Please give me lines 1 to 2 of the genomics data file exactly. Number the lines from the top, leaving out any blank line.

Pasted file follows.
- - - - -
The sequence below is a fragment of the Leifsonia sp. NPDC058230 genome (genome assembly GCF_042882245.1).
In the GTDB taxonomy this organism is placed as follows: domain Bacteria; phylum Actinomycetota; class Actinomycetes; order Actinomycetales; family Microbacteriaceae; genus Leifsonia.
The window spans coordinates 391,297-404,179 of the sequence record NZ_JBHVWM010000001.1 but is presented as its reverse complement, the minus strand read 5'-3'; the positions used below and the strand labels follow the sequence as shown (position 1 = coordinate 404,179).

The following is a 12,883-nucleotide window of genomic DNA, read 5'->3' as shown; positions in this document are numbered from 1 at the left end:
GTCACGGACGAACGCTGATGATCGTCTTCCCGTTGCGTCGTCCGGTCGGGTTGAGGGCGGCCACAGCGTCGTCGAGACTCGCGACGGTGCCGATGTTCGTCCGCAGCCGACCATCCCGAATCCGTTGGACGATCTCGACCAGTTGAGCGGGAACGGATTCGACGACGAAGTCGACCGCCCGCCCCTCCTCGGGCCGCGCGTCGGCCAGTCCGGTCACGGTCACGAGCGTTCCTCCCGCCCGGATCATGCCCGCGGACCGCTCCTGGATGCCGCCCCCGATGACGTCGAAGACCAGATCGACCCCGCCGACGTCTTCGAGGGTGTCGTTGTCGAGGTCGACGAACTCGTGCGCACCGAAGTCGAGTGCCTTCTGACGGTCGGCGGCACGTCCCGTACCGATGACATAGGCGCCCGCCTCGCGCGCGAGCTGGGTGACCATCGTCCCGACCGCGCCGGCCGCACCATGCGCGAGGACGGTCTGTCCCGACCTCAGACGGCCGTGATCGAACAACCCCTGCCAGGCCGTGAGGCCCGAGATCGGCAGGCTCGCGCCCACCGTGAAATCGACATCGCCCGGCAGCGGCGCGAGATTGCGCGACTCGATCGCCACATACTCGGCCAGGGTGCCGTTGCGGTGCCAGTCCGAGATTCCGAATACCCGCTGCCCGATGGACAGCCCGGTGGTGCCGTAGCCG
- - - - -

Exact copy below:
The sequence below is a fragment of the Leifsonia sp. NPDC058230 genome (genome assembly GCF_042882245.1).
In the GTDB taxonomy this organism is placed as follows: domain Bacteria; phylum Actinomycetota; class Actinomycetes; order Actinomycetales; family Microbacteriaceae; genus Leifsonia.